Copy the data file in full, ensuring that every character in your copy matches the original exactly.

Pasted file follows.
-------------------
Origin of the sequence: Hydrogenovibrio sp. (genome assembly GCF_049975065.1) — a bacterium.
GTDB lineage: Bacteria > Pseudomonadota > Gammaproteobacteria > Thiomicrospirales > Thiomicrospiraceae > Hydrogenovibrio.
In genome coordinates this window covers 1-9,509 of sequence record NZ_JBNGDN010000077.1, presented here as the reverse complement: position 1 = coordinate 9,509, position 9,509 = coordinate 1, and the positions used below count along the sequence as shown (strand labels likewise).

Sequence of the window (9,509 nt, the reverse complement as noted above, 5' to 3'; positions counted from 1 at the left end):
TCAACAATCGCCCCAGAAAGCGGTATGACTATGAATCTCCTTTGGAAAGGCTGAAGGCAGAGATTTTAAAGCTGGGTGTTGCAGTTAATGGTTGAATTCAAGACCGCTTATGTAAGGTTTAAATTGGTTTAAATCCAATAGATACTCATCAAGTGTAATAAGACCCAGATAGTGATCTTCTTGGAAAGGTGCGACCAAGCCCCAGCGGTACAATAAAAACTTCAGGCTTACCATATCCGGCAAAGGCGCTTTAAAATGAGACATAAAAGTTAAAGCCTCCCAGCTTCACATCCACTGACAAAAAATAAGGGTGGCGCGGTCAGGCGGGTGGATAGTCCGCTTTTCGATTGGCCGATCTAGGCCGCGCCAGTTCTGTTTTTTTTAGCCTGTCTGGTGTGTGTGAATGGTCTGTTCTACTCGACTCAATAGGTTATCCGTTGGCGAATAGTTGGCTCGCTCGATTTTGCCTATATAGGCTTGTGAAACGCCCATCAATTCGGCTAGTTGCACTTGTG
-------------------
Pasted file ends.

Origin of the sequence: Hydrogenovibrio sp. (genome assembly GCF_049975065.1) — a bacterium.
GTDB lineage: Bacteria > Pseudomonadota > Gammaproteobacteria > Thiomicrospirales > Thiomicrospiraceae > Hydrogenovibrio.
In genome coordinates this window covers 1-9,509 of sequence record NZ_JBNGDN010000077.1, presented here as the reverse complement: position 1 = coordinate 9,509, position 9,509 = coordinate 1, and the positions used below count along the sequence as shown (strand labels likewise).

Sequence of the window (9,509 nt, the reverse complement as noted above, 5' to 3'; positions counted from 1 at the left end):
TCAACAATCGCCCCAGAAAGCGGTATGACTATGAATCTCCTTTGGAAAGGCTGAAGGCAGAGATTTTAAAGCTGGGTGTTGCAGTTAATGGTTGAATTCAAGACCGCTTATGTAAGGTTTAAATTGGTTTAAATCCAATAGATACTCATCAAGTGTAATAAGACCCAGATAGTGATCTTCTTGGAAAGGTGCGACCAAGCCCCAGCGGTACAATAAAAACTTCAGGCTTACCATATCCGGCAAAGGCGCTTTAAAATGAGACATAAAAGTTAAAGCCTCCCAGCTTCACATCCACTGACAAAAAATAAGGGTGGCGCGGTCAGGCGGGTGGATAGTCCGCTTTTCGATTGGCCGATCTAGGCCGCGCCAGTTCTGTTTTTTTTAGCCTGTCTGGTGTGTGTGAATGGTCTGTTCTACTCGACTCAATAGGTTATCCGTTGGCGAATAGTTGGCTCGCTCGATTTTGCCTATATAGGCTTGTGAAACGCCCATCAATTCGGCTAGTTGCACTTGTG